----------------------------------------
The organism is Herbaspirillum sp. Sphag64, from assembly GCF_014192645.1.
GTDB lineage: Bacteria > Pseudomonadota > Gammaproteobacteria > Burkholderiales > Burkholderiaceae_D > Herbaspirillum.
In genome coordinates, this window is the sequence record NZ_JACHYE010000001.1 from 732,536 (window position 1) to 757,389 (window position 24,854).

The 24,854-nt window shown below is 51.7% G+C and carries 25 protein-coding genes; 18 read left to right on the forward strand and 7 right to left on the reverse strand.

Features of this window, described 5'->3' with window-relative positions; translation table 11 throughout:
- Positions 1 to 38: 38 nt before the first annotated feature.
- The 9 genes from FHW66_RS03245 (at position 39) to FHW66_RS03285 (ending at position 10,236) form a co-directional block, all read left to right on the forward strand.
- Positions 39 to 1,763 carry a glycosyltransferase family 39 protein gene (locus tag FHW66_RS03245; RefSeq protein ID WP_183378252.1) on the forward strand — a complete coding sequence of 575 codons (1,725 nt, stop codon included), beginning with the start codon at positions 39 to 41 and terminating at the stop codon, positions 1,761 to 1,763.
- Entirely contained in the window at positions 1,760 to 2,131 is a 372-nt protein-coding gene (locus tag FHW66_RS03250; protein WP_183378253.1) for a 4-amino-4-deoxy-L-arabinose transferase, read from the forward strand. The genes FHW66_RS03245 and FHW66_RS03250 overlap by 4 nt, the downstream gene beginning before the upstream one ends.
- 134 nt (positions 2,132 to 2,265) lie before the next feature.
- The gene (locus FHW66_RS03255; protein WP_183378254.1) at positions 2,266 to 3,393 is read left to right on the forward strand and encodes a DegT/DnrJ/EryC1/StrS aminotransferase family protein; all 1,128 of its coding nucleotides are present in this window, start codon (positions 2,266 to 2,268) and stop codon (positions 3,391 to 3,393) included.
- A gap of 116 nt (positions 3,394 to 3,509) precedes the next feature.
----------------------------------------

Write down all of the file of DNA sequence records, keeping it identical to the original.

The organism is Herbaspirillum sp. Sphag64, from assembly GCF_014192645.1.
GTDB lineage: Bacteria > Pseudomonadota > Gammaproteobacteria > Burkholderiales > Burkholderiaceae_D > Herbaspirillum.
In genome coordinates, this window is the sequence record NZ_JACHYE010000001.1 from 732,536 (window position 1) to 757,389 (window position 24,854).

The 24,854-nt window shown below is 51.7% G+C and carries 25 protein-coding genes; 18 read left to right on the forward strand and 7 right to left on the reverse strand.

Features of this window, described 5'->3' with window-relative positions; translation table 11 throughout:
- Positions 1 to 38: 38 nt before the first annotated feature.
- The 9 genes from FHW66_RS03245 (at position 39) to FHW66_RS03285 (ending at position 10,236) form a co-directional block, all read left to right on the forward strand.
- Positions 39 to 1,763 carry a glycosyltransferase family 39 protein gene (locus tag FHW66_RS03245; RefSeq protein ID WP_183378252.1) on the forward strand — a complete coding sequence of 575 codons (1,725 nt, stop codon included), beginning with the start codon at positions 39 to 41 and terminating at the stop codon, positions 1,761 to 1,763.
- Entirely contained in the window at positions 1,760 to 2,131 is a 372-nt protein-coding gene (locus tag FHW66_RS03250; protein WP_183378253.1) for a 4-amino-4-deoxy-L-arabinose transferase, read from the forward strand. The genes FHW66_RS03245 and FHW66_RS03250 overlap by 4 nt, the downstream gene beginning before the upstream one ends.
- 134 nt (positions 2,132 to 2,265) lie before the next feature.
- The gene (locus FHW66_RS03255; protein WP_183378254.1) at positions 2,266 to 3,393 is read left to right on the forward strand and encodes a DegT/DnrJ/EryC1/StrS aminotransferase family protein; all 1,128 of its coding nucleotides are present in this window, start codon (positions 2,266 to 2,268) and stop codon (positions 3,391 to 3,393) included.
- A gap of 116 nt (positions 3,394 to 3,509) precedes the next feature.